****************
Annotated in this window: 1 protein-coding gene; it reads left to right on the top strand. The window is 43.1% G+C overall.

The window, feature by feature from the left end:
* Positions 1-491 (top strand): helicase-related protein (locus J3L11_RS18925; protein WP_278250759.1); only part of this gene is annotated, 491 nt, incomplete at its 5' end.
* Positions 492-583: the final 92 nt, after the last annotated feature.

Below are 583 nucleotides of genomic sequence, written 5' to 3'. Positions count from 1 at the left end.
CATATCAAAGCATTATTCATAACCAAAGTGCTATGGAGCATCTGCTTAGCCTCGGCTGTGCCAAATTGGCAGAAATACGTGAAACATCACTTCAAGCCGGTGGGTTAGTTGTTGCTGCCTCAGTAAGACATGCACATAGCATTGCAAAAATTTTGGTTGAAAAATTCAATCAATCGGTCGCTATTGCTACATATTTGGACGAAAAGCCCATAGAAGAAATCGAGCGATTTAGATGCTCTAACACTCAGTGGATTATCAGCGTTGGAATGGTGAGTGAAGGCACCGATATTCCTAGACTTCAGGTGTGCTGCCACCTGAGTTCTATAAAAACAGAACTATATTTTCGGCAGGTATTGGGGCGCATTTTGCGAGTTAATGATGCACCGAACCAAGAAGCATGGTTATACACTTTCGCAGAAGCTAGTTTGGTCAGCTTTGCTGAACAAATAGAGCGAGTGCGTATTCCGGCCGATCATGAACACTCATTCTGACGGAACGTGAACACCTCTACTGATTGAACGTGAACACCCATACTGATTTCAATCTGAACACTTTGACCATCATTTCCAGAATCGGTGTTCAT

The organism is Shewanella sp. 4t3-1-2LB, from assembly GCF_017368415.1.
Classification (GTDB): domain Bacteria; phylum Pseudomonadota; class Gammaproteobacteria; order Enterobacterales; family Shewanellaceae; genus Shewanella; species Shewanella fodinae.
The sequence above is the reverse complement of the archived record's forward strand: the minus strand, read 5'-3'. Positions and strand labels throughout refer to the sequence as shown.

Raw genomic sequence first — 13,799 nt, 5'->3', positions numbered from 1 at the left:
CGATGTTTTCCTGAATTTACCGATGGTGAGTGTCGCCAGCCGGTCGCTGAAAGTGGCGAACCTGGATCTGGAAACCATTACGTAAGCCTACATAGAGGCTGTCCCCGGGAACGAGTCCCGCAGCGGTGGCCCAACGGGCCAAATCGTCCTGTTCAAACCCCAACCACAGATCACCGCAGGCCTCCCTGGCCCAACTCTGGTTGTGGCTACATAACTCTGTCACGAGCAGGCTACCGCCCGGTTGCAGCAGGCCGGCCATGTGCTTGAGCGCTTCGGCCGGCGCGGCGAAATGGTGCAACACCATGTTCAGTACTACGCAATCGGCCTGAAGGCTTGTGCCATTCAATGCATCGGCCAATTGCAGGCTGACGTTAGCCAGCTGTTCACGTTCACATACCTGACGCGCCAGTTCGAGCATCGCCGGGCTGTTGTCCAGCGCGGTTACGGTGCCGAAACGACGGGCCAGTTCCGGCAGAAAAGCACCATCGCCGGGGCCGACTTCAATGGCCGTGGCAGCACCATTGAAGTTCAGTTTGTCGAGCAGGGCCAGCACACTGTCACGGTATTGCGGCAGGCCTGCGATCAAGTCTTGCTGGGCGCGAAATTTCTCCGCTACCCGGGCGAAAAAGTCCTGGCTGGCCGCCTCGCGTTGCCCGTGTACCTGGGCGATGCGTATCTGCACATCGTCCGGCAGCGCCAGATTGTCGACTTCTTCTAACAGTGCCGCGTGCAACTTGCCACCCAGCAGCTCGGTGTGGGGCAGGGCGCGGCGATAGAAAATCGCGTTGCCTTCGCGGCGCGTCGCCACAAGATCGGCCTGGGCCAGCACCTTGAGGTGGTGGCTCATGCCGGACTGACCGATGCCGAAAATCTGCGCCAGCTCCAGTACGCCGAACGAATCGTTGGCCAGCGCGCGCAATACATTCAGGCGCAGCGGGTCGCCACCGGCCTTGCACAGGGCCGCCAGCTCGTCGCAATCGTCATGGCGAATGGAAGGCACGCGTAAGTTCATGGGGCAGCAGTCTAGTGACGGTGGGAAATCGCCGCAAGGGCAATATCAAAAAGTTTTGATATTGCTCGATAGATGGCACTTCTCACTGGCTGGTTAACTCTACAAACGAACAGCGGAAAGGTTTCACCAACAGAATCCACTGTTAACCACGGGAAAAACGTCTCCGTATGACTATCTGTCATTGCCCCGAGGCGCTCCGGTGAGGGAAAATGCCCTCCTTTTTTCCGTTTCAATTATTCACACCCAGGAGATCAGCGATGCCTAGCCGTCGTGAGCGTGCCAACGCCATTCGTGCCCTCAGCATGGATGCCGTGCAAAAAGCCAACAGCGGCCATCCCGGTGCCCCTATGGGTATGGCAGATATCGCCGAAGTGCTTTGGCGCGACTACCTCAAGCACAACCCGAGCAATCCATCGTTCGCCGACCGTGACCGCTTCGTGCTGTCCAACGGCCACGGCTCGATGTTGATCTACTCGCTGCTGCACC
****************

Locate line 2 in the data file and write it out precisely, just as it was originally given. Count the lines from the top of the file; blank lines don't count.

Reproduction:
The window, feature by feature from the left end: